posted on Jan, 23 2012 @ 02:46 PM
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Originally posted by SLAYER69
reply to post by muzzleflash
 


Hey thanks for pointing out my Grammatical error.

I'll fix it now.




Thank you for not taking it the wrong way.

The only reason I bothered pointing it out is because I knew you would find it funny that you accidentally said the opposite of what you meant to say.

edit on 23-1-2012 by muzzleflash because: (no reason given)



posted on Jan, 23 2012 @ 02:47 PM
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reply to post by FlyersFan
 




I remember reading through a pretty heated debate over her on a related thread.



posted on Jan, 23 2012 @ 02:49 PM
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reply to post by Swills
 




Hey thanks for all the various sources.

Having posted them.

I wonder if one could argue that the MSM can at times get the stories straight?
[Still wouldn't trust them though]



posted on Jan, 23 2012 @ 02:49 PM
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reply to post by SLAYER69
 


So what do you think is going to happen now that a 'power vacuum' has been opened in Libya?

I would assume that there will be civil war and strife for a very long time as various power blocs attempt to topple each other and take control of the nation.

Also I expect there will be various exterior influences as well, especially in relation to trade issues.

This conflict could drag on for decades. I wouldn't be surprised.



posted on Jan, 23 2012 @ 02:54 PM
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Yip well Libyians needs to understand for in order for our governments to function we need them to open up there markets and let us sell them Mcdonalds, Starbucks and ipads.
edit on 23-1-2012 by Ixtab because: (no reason given)



posted on Jan, 23 2012 @ 02:55 PM
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reply to post by muzzleflash
 


The Oil fields will be secured [As best they can be] with small pockets of [Secured Areas of the willing] meaning those who will cooperate with the New Landlords. While there will be pockets and regions something similar to the Wild West.

Somehow I feel this as you put it will go on for possibly decades.



posted on Jan, 23 2012 @ 02:57 PM
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Originally posted by andy1972
Maybe the fighters from Al Qaeda in the NTC dont see eye to eye with the others.
I've seen the Al Qaeda flag flying from government buildings and they say the sharia is now in place.



It is impossible to have "law and order", when the people are embroiled within lawlessness and disorder.

This will lead to unnecessary violence and conflict, and we will probably see more extrajudicial killings as the turmoil escalates.

Also I would highly suggest that the terminology "Al Qaeda" is being misapplied here because we are talking about opposition to the National Transitional Council. "Al Qaeda" refers to a terrorist organization, which may indeed be operating within Libya, however the average citizens who are simply opposed to the NTC should be more properly referred to as 'traditionalists', or possibly even the "anti-NTC bloc".

With all things considered we could be talking about four or more separate groups with separate ideologies and agendas here.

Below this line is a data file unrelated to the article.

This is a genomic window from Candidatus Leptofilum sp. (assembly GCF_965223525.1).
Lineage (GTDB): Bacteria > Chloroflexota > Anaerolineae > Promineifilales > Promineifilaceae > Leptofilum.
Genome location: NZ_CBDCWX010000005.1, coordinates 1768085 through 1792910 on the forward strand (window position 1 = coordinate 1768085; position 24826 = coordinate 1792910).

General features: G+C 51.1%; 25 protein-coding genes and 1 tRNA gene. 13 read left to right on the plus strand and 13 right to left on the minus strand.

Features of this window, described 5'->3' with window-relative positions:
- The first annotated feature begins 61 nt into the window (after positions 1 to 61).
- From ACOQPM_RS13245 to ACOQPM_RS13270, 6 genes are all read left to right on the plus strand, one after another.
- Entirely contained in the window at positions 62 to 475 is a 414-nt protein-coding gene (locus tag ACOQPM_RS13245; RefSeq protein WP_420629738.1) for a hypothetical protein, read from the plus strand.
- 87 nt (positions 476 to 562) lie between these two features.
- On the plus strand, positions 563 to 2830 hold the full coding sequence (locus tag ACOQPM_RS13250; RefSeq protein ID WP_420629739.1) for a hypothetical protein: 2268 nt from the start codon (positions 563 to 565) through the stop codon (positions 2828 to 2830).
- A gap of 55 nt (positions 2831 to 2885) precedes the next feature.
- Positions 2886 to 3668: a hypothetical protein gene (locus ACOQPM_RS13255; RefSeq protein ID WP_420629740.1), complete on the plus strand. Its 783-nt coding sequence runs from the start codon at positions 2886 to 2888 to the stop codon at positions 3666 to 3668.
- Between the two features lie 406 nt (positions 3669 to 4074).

posted on Jan, 23 2012 @ 03:02 PM
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Well, none of us predicted this did we.


Libya has the potential to be at least as screwed up as Iraq.



posted on Jan, 23 2012 @ 03:09 PM
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To be honest since NATO intervened and aided in toppling the original government, NATO is now obligated by international law to restore order.

So now we actually do 'need to' commit to aiding in the resolution of these conflicts and redress the grievances that were caused by the intervention in the first place.

This is why nations should not intervene within internal conflicts of other nations, because through misplaced or illegitimate interventionism a situation has developed where further intervention is necessary otherwise we will be witnessing a prolonged and escalating conflict.

So although it is true NATO should not be involved in the first place, it is now prudent to remain involved in order to resolve the conflicts and keep a lid on the situation. I hate to say that but it's the only way I can see order and lawfulness returning to Libya within 10 years.
edit on 23-1-2012 by muzzleflash because: (no reason given)


Disclaimer: That is only under the condition that "NATO would actually do the right thing", of which we all know deep down inside that they probably won't. So in the case that NATO will muck it all up, it doesn't matter if we stay involved or let them have a full blown civil war.
edit on 23-1-2012 by muzzleflash because: (no reason given)



posted on Jan, 23 2012 @ 03:10 PM
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reply to post by SLAYER69
 





I think now that Gaddafi is no longer with us many have stopped paying attention to the situation and Libya has fallen off the RADAR for many.


I have seen very little, if any, coverage on the MSM about Libya recently. I periodically check for recent updates on Libya on the web, and it dosent look like the situation over there has been going anywhere good at all. Here's some of the most recent articles Ive found.

New clashes leave two dead in Libya

(this is from last week)


New clashes in Libya leave at least two people dead and more than 40 injured



A militia group from the town of Gharyan clashed with a rival armed group from the nearby town of Assabia, an official in Prime Minister Abdel Rahim al-Kib's office said. He said there was no immediate information on casualties, but added that the two militias had been fighting since Friday.